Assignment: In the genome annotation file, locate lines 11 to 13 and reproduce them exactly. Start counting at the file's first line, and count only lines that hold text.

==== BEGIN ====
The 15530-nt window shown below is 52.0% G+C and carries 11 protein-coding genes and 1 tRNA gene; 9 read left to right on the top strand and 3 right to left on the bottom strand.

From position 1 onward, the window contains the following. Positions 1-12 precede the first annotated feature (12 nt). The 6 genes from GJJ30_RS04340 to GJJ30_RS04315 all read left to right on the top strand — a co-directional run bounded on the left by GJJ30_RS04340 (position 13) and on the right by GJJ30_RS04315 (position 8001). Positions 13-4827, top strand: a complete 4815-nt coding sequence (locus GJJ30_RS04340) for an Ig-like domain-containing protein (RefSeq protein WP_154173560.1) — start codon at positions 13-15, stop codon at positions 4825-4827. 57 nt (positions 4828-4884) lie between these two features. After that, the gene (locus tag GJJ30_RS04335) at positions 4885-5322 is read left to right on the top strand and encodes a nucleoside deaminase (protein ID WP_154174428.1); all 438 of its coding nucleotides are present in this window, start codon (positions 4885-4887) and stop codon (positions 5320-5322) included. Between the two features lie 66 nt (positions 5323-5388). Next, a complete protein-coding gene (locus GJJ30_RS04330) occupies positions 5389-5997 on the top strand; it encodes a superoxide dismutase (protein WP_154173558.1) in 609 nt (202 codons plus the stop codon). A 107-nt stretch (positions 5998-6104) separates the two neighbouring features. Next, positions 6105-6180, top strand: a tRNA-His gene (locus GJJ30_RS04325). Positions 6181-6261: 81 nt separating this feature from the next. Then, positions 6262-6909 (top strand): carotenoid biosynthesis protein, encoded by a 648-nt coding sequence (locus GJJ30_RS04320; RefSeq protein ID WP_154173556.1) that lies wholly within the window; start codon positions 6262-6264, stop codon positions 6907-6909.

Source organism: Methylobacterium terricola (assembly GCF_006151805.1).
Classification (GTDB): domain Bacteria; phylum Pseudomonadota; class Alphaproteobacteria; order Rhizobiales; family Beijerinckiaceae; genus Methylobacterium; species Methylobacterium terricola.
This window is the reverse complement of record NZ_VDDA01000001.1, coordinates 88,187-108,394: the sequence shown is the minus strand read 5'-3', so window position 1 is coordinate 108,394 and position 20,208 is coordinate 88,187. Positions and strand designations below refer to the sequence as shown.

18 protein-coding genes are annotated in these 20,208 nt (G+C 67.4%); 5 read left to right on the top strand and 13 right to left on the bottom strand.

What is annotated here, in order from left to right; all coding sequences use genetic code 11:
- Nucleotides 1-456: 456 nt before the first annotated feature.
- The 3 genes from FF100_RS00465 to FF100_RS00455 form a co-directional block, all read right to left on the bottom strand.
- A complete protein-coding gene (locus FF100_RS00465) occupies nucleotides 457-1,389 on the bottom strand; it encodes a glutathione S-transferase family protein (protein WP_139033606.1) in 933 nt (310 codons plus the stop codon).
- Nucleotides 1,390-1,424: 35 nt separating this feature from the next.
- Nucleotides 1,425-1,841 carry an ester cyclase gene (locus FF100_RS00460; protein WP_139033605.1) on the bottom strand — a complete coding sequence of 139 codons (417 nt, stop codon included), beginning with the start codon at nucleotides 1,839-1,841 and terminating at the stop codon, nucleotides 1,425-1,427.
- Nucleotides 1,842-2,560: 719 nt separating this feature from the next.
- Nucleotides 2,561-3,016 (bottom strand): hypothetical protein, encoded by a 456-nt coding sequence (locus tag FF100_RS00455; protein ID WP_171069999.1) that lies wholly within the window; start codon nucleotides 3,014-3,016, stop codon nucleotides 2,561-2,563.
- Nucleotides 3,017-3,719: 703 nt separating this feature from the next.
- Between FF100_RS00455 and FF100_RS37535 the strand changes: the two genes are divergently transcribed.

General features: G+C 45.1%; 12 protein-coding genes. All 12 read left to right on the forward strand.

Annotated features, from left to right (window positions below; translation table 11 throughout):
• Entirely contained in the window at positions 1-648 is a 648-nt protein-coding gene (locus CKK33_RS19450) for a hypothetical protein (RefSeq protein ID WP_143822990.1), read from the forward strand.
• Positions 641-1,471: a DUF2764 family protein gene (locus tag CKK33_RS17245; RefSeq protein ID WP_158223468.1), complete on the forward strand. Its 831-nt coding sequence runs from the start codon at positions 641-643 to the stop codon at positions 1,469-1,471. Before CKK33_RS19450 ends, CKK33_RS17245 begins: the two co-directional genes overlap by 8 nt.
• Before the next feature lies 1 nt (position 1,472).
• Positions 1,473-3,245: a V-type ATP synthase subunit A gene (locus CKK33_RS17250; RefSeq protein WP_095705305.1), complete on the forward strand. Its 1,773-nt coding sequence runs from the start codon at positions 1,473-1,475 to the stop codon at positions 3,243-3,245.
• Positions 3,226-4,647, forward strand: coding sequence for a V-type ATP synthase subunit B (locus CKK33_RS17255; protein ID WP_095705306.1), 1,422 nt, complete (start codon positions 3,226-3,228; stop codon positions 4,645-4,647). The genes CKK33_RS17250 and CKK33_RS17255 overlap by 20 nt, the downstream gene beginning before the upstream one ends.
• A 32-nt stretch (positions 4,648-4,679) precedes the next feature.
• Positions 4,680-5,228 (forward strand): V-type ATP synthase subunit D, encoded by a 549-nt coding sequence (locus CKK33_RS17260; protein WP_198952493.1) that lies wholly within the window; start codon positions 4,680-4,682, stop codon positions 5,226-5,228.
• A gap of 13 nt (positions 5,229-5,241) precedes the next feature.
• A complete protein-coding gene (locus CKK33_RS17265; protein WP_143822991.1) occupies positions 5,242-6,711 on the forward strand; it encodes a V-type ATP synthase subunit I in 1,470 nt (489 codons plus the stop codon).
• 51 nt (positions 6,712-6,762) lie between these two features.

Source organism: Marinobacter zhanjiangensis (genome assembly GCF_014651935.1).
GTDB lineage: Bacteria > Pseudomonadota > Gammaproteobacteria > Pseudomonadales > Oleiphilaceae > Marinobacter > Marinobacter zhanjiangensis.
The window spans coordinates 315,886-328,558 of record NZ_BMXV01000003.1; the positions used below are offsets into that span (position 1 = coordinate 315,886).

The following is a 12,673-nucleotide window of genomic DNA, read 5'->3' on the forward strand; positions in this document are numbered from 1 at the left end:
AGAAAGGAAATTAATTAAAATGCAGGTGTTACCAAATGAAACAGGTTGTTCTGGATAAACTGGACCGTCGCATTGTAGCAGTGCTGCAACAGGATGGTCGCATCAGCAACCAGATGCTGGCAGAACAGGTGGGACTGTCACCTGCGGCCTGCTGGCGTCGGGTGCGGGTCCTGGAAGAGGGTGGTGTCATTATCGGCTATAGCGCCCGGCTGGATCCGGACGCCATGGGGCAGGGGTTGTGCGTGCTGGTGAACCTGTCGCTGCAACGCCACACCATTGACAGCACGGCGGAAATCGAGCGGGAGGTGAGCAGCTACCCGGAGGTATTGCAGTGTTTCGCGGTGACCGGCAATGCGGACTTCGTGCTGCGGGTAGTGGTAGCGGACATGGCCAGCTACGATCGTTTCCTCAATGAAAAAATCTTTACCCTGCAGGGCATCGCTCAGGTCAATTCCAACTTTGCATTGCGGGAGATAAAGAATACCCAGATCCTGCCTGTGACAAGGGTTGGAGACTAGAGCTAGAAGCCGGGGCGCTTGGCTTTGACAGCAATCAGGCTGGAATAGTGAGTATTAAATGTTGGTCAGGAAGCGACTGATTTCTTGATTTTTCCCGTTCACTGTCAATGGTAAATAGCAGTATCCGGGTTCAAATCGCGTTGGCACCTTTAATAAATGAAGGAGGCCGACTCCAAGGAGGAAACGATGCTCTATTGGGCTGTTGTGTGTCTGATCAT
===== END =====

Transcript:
- Nucleotides 1,390-1,424: 35 nt separating this feature from the next.
- Nucleotides 1,425-1,841 carry an ester cyclase gene (locus FF100_RS00460; protein WP_139033605.1) on the bottom strand — a complete coding sequence of 139 codons (417 nt, stop codon included), beginning with the start codon at nucleotides 1,839-1,841 and terminating at the stop codon, nucleotides 1,425-1,427.
- Nucleotides 1,842-2,560: 719 nt separating this feature from the next.